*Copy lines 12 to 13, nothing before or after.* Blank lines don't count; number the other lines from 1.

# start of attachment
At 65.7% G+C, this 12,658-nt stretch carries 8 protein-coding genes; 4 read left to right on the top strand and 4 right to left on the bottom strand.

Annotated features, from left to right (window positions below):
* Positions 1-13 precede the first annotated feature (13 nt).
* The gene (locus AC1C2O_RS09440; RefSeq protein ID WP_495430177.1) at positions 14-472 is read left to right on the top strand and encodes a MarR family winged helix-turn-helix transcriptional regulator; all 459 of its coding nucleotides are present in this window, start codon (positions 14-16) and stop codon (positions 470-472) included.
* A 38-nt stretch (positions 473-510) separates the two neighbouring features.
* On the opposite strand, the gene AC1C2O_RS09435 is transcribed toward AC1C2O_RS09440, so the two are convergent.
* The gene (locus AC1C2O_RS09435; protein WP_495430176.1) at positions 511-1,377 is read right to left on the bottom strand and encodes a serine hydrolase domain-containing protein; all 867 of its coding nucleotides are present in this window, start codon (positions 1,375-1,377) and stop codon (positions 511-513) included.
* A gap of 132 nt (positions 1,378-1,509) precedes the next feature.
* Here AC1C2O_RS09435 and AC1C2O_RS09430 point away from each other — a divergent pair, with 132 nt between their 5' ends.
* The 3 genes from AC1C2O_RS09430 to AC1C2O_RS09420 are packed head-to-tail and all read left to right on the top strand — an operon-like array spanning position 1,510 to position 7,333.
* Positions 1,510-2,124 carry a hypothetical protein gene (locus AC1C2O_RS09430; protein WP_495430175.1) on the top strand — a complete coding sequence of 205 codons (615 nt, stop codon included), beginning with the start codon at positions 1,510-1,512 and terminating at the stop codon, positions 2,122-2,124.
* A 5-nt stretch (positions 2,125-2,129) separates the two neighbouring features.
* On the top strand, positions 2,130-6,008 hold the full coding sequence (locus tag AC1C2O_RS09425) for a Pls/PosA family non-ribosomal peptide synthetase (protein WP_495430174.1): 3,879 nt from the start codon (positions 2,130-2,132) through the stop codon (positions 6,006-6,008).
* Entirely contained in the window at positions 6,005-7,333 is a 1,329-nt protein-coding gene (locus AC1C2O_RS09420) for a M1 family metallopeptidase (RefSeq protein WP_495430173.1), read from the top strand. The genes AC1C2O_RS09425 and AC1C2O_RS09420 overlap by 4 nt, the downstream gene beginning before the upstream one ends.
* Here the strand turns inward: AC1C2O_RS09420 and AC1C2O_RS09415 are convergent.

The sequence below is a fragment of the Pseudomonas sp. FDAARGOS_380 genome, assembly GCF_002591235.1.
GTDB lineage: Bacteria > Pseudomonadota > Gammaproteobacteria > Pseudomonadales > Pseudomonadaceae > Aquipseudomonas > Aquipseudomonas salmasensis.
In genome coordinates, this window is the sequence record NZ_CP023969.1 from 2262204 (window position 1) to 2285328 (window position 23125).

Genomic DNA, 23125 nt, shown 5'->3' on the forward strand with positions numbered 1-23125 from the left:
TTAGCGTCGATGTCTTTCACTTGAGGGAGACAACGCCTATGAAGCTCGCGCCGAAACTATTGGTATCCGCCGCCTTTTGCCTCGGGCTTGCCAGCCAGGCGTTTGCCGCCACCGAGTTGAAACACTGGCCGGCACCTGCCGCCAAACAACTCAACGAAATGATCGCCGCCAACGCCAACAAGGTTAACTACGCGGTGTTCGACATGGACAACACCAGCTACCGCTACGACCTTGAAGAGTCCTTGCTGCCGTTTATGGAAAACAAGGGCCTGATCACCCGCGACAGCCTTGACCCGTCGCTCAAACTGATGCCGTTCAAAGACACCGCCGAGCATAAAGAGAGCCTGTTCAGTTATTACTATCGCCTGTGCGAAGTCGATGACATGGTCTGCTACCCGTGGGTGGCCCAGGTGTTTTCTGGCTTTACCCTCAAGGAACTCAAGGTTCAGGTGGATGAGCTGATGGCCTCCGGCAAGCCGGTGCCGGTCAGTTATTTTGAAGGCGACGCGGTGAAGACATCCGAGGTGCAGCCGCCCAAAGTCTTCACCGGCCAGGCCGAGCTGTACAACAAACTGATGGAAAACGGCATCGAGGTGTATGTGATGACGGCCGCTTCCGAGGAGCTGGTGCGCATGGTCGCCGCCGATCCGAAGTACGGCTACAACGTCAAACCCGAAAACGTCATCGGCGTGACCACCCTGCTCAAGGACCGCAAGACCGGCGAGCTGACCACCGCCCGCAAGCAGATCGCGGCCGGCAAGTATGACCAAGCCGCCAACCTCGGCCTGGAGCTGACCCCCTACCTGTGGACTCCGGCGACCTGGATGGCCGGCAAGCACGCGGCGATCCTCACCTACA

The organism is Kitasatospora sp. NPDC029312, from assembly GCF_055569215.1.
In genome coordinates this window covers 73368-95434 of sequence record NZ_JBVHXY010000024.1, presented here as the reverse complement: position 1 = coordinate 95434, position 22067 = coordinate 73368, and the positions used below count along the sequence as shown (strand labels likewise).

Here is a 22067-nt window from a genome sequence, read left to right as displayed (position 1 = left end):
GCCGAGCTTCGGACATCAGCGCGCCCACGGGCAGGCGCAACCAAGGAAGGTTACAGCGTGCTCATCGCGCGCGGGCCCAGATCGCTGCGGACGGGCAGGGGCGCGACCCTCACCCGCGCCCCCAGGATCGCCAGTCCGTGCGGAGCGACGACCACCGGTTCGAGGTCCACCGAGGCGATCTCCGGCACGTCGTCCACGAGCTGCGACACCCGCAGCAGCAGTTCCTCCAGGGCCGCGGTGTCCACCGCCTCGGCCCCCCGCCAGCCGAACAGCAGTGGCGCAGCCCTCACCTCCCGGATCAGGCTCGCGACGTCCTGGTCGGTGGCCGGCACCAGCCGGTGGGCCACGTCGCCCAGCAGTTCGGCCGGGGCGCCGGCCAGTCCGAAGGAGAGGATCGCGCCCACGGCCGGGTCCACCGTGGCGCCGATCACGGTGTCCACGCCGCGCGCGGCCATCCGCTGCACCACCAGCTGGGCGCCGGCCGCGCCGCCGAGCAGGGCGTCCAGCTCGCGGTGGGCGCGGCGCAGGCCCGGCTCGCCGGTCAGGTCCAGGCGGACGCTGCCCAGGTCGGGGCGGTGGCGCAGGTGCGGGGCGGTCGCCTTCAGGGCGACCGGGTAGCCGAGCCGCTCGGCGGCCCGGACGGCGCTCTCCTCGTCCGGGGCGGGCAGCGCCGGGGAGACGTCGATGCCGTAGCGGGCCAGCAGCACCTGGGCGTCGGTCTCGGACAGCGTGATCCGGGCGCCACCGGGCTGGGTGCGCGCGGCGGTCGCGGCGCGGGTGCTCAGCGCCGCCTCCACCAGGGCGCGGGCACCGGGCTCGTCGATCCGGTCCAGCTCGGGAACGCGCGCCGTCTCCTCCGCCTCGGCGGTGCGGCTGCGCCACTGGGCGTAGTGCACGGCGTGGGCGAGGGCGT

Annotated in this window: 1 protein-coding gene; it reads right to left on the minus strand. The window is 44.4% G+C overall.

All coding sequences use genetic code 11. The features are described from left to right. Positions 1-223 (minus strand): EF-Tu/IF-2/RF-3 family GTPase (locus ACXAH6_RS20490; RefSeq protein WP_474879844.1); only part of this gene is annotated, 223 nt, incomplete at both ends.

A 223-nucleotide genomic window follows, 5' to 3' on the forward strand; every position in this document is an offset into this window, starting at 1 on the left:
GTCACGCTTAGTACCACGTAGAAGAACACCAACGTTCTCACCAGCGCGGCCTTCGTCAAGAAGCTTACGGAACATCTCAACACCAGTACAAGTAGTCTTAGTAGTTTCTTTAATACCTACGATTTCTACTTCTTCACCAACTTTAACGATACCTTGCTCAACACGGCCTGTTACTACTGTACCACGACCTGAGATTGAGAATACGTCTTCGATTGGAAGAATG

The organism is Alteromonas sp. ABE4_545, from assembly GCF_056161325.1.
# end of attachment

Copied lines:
* A 5-nt stretch (positions 2,125-2,129) separates the two neighbouring features.
* On the top strand, positions 2,130-6,008 hold the full coding sequence (locus tag AC1C2O_RS09425) for a Pls/PosA family non-ribosomal peptide synthetase (protein WP_495430174.1): 3,879 nt from the start codon (positions 2,130-2,132) through the stop codon (positions 6,006-6,008).